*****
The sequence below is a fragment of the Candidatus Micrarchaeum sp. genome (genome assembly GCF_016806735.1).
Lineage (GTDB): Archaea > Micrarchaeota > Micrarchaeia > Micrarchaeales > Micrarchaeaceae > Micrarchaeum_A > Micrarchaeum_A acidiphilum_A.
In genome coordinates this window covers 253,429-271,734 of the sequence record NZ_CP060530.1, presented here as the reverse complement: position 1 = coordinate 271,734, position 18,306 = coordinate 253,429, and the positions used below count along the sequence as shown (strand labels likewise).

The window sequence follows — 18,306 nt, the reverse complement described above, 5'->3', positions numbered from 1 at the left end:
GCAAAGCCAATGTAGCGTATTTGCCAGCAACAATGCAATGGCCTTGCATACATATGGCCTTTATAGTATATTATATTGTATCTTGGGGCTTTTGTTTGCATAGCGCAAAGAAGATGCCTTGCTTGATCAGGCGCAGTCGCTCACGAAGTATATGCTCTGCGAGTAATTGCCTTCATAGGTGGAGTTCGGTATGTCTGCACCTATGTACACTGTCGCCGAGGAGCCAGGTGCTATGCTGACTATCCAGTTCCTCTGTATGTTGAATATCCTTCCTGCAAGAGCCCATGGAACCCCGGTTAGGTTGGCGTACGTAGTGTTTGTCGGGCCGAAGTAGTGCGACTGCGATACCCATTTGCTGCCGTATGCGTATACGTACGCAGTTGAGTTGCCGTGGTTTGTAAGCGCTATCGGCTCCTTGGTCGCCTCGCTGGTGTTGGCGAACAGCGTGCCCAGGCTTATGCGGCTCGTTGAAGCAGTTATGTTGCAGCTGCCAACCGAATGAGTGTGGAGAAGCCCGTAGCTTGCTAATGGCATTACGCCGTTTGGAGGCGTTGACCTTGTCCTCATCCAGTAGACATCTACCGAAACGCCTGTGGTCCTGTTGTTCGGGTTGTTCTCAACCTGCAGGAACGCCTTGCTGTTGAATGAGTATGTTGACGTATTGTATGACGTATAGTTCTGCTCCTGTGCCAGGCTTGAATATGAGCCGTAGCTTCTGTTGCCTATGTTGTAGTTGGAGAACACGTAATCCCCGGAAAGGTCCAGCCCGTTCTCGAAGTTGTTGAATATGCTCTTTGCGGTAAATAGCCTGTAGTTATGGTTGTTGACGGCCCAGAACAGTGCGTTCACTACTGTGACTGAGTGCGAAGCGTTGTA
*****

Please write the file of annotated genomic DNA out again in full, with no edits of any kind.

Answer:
The sequence below is a fragment of the Candidatus Micrarchaeum sp. genome (genome assembly GCF_016806735.1).
Lineage (GTDB): Archaea > Micrarchaeota > Micrarchaeia > Micrarchaeales > Micrarchaeaceae > Micrarchaeum_A > Micrarchaeum_A acidiphilum_A.
In genome coordinates this window covers 253,429-271,734 of the sequence record NZ_CP060530.1, presented here as the reverse complement: position 1 = coordinate 271,734, position 18,306 = coordinate 253,429, and the positions used below count along the sequence as shown (strand labels likewise).

The window sequence follows — 18,306 nt, the reverse complement described above, 5'->3', positions numbered from 1 at the left end:
GCAAAGCCAATGTAGCGTATTTGCCAGCAACAATGCAATGGCCTTGCATACATATGGCCTTTATAGTATATTATATTGTATCTTGGGGCTTTTGTTTGCATAGCGCAAAGAAGATGCCTTGCTTGATCAGGCGCAGTCGCTCACGAAGTATATGCTCTGCGAGTAATTGCCTTCATAGGTGGAGTTCGGTATGTCTGCACCTATGTACACTGTCGCCGAGGAGCCAGGTGCTATGCTGACTATCCAGTTCCTCTGTATGTTGAATATCCTTCCTGCAAGAGCCCATGGAACCCCGGTTAGGTTGGCGTACGTAGTGTTTGTCGGGCCGAAGTAGTGCGACTGCGATACCCATTTGCTGCCGTATGCGTATACGTACGCAGTTGAGTTGCCGTGGTTTGTAAGCGCTATCGGCTCCTTGGTCGCCTCGCTGGTGTTGGCGAACAGCGTGCCCAGGCTTATGCGGCTCGTTGAAGCAGTTATGTTGCAGCTGCCAACCGAATGAGTGTGGAGAAGCCCGTAGCTTGCTAATGGCATTACGCCGTTTGGAGGCGTTGACCTTGTCCTCATCCAGTAGACATCTACCGAAACGCCTGTGGTCCTGTTGTTCGGGTTGTTCTCAACCTGCAGGAACGCCTTGCTGTTGAATGAGTATGTTGACGTATTGTATGACGTATAGTTCTGCTCCTGTGCCAGGCTTGAATATGAGCCGTAGCTTCTGTTGCCTATGTTGTAGTTGGAGAACACGTAATCCCCGGAAAGGTCCAGCCCGTTCTCGAAGTTGTTGAATATGCTCTTTGCGGTAAATAGCCTGTAGTTATGGTTGTTGACGGCCCAGAACAGTGCGTTCACTACTGTGACTGAGTGCGAAGCGTTGTA